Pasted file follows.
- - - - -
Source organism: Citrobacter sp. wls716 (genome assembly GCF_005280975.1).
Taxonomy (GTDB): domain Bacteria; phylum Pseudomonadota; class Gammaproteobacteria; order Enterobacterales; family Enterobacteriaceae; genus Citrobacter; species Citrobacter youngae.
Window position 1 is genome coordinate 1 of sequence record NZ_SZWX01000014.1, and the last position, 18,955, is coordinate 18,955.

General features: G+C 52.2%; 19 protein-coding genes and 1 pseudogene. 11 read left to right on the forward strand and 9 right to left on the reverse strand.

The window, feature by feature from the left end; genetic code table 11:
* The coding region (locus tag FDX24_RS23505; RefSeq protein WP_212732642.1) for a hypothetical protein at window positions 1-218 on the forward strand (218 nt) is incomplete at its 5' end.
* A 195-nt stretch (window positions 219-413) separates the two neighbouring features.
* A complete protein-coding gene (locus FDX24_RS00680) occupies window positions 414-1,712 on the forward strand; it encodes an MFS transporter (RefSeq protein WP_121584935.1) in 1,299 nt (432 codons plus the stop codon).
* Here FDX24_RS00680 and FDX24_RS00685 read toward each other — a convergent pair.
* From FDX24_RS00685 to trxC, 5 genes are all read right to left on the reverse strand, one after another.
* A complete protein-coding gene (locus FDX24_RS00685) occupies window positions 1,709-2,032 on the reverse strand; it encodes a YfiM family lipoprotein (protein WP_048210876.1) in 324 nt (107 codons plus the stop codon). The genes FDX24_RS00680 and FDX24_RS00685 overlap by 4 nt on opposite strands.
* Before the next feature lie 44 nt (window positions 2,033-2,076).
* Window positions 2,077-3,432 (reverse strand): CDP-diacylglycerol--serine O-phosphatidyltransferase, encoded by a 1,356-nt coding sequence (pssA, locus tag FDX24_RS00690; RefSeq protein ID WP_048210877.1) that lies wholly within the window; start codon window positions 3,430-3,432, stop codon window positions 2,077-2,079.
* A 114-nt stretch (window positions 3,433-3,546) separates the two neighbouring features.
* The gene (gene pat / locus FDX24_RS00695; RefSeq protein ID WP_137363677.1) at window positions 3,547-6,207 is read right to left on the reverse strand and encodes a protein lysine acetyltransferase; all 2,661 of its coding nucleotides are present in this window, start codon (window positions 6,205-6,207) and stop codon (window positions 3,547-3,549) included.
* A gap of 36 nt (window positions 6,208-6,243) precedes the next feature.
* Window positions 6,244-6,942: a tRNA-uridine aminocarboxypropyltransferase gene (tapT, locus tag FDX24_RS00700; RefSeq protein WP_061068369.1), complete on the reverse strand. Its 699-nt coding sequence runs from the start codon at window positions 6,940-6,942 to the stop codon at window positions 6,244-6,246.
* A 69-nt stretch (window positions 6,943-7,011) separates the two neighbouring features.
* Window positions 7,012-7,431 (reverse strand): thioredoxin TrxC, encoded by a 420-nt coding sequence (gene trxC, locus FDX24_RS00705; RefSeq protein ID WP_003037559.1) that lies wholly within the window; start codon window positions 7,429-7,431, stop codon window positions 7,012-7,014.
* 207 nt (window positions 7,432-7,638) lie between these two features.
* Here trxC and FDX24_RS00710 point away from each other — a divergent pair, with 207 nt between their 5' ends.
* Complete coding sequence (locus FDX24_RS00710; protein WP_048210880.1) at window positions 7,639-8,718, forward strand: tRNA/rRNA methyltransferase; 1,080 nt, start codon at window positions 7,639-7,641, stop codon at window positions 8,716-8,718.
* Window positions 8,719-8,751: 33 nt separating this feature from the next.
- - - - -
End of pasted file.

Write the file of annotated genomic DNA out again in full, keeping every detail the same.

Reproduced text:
Source organism: Citrobacter sp. wls716 (genome assembly GCF_005280975.1).
Taxonomy (GTDB): domain Bacteria; phylum Pseudomonadota; class Gammaproteobacteria; order Enterobacterales; family Enterobacteriaceae; genus Citrobacter; species Citrobacter youngae.
Window position 1 is genome coordinate 1 of sequence record NZ_SZWX01000014.1, and the last position, 18,955, is coordinate 18,955.

General features: G+C 52.2%; 19 protein-coding genes and 1 pseudogene. 11 read left to right on the forward strand and 9 right to left on the reverse strand.

The window, feature by feature from the left end; genetic code table 11:
* The coding region (locus tag FDX24_RS23505; RefSeq protein WP_212732642.1) for a hypothetical protein at window positions 1-218 on the forward strand (218 nt) is incomplete at its 5' end.
* A 195-nt stretch (window positions 219-413) separates the two neighbouring features.
* A complete protein-coding gene (locus FDX24_RS00680) occupies window positions 414-1,712 on the forward strand; it encodes an MFS transporter (RefSeq protein WP_121584935.1) in 1,299 nt (432 codons plus the stop codon).
* Here FDX24_RS00680 and FDX24_RS00685 read toward each other — a convergent pair.
* From FDX24_RS00685 to trxC, 5 genes are all read right to left on the reverse strand, one after another.
* A complete protein-coding gene (locus FDX24_RS00685) occupies window positions 1,709-2,032 on the reverse strand; it encodes a YfiM family lipoprotein (protein WP_048210876.1) in 324 nt (107 codons plus the stop codon). The genes FDX24_RS00680 and FDX24_RS00685 overlap by 4 nt on opposite strands.
* Before the next feature lie 44 nt (window positions 2,033-2,076).
* Window positions 2,077-3,432 (reverse strand): CDP-diacylglycerol--serine O-phosphatidyltransferase, encoded by a 1,356-nt coding sequence (pssA, locus tag FDX24_RS00690; RefSeq protein ID WP_048210877.1) that lies wholly within the window; start codon window positions 3,430-3,432, stop codon window positions 2,077-2,079.
* A 114-nt stretch (window positions 3,433-3,546) separates the two neighbouring features.
* The gene (gene pat / locus FDX24_RS00695; RefSeq protein ID WP_137363677.1) at window positions 3,547-6,207 is read right to left on the reverse strand and encodes a protein lysine acetyltransferase; all 2,661 of its coding nucleotides are present in this window, start codon (window positions 6,205-6,207) and stop codon (window positions 3,547-3,549) included.
* A gap of 36 nt (window positions 6,208-6,243) precedes the next feature.
* Window positions 6,244-6,942: a tRNA-uridine aminocarboxypropyltransferase gene (tapT, locus tag FDX24_RS00700; RefSeq protein WP_061068369.1), complete on the reverse strand. Its 699-nt coding sequence runs from the start codon at window positions 6,940-6,942 to the stop codon at window positions 6,244-6,246.
* A 69-nt stretch (window positions 6,943-7,011) separates the two neighbouring features.
* Window positions 7,012-7,431 (reverse strand): thioredoxin TrxC, encoded by a 420-nt coding sequence (gene trxC, locus FDX24_RS00705; RefSeq protein ID WP_003037559.1) that lies wholly within the window; start codon window positions 7,429-7,431, stop codon window positions 7,012-7,014.
* 207 nt (window positions 7,432-7,638) lie between these two features.
* Here trxC and FDX24_RS00710 point away from each other — a divergent pair, with 207 nt between their 5' ends.
* Complete coding sequence (locus FDX24_RS00710; protein WP_048210880.1) at window positions 7,639-8,718, forward strand: tRNA/rRNA methyltransferase; 1,080 nt, start codon at window positions 7,639-7,641, stop codon at window positions 8,716-8,718.
* Window positions 8,719-8,751: 33 nt separating this feature from the next.